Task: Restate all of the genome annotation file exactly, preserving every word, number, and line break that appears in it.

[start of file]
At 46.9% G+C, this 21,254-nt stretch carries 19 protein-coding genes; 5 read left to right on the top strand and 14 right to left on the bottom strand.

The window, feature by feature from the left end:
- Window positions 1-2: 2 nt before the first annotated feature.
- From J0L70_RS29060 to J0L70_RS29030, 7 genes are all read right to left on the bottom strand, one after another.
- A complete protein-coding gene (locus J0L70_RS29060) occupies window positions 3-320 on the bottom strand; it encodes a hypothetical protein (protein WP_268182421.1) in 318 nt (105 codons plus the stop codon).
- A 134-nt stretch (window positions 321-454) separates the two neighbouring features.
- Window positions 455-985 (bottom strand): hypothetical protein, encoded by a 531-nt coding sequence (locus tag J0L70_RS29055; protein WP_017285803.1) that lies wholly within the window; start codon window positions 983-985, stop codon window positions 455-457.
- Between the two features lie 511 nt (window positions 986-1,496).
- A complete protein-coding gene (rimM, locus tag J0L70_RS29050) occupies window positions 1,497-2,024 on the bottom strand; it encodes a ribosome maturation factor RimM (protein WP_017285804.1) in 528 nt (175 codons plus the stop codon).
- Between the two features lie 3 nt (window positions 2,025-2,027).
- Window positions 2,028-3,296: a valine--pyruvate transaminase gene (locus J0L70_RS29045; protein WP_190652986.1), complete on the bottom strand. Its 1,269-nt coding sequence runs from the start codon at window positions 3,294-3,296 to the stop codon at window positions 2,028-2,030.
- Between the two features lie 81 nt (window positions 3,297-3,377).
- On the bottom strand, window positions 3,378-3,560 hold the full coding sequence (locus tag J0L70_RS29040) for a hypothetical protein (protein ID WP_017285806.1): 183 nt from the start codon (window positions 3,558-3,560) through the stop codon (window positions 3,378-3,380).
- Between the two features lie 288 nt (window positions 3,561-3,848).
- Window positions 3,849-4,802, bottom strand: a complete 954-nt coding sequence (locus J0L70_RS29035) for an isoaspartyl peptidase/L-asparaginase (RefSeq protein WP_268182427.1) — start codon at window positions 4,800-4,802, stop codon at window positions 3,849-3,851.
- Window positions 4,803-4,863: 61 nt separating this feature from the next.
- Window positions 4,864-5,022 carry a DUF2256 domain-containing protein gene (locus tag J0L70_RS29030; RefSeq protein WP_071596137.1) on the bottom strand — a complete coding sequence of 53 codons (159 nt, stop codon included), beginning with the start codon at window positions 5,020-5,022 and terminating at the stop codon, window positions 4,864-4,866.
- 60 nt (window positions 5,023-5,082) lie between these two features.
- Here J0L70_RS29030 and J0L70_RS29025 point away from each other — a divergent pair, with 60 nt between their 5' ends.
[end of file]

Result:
At 46.9% G+C, this 21,254-nt stretch carries 19 protein-coding genes; 5 read left to right on the top strand and 14 right to left on the bottom strand.

The window, feature by feature from the left end:
- Window positions 1-2: 2 nt before the first annotated feature.
- From J0L70_RS29060 to J0L70_RS29030, 7 genes are all read right to left on the bottom strand, one after another.
- A complete protein-coding gene (locus J0L70_RS29060) occupies window positions 3-320 on the bottom strand; it encodes a hypothetical protein (protein WP_268182421.1) in 318 nt (105 codons plus the stop codon).
- A 134-nt stretch (window positions 321-454) separates the two neighbouring features.
- Window positions 455-985 (bottom strand): hypothetical protein, encoded by a 531-nt coding sequence (locus tag J0L70_RS29055; protein WP_017285803.1) that lies wholly within the window; start codon window positions 983-985, stop codon window positions 455-457.
- Between the two features lie 511 nt (window positions 986-1,496).
- A complete protein-coding gene (rimM, locus tag J0L70_RS29050) occupies window positions 1,497-2,024 on the bottom strand; it encodes a ribosome maturation factor RimM (protein WP_017285804.1) in 528 nt (175 codons plus the stop codon).
- Between the two features lie 3 nt (window positions 2,025-2,027).
- Window positions 2,028-3,296: a valine--pyruvate transaminase gene (locus J0L70_RS29045; protein WP_190652986.1), complete on the bottom strand. Its 1,269-nt coding sequence runs from the start codon at window positions 3,294-3,296 to the stop codon at window positions 2,028-2,030.
- Between the two features lie 81 nt (window positions 3,297-3,377).
- On the bottom strand, window positions 3,378-3,560 hold the full coding sequence (locus tag J0L70_RS29040) for a hypothetical protein (protein ID WP_017285806.1): 183 nt from the start codon (window positions 3,558-3,560) through the stop codon (window positions 3,378-3,380).
- Between the two features lie 288 nt (window positions 3,561-3,848).
- Window positions 3,849-4,802, bottom strand: a complete 954-nt coding sequence (locus J0L70_RS29035) for an isoaspartyl peptidase/L-asparaginase (RefSeq protein WP_268182427.1) — start codon at window positions 4,800-4,802, stop codon at window positions 3,849-3,851.
- Window positions 4,803-4,863: 61 nt separating this feature from the next.
- Window positions 4,864-5,022 carry a DUF2256 domain-containing protein gene (locus tag J0L70_RS29030; RefSeq protein WP_071596137.1) on the bottom strand — a complete coding sequence of 53 codons (159 nt, stop codon included), beginning with the start codon at window positions 5,020-5,022 and terminating at the stop codon, window positions 4,864-4,866.
- 60 nt (window positions 5,023-5,082) lie between these two features.
- Here J0L70_RS29030 and J0L70_RS29025 point away from each other — a divergent pair, with 60 nt between their 5' ends.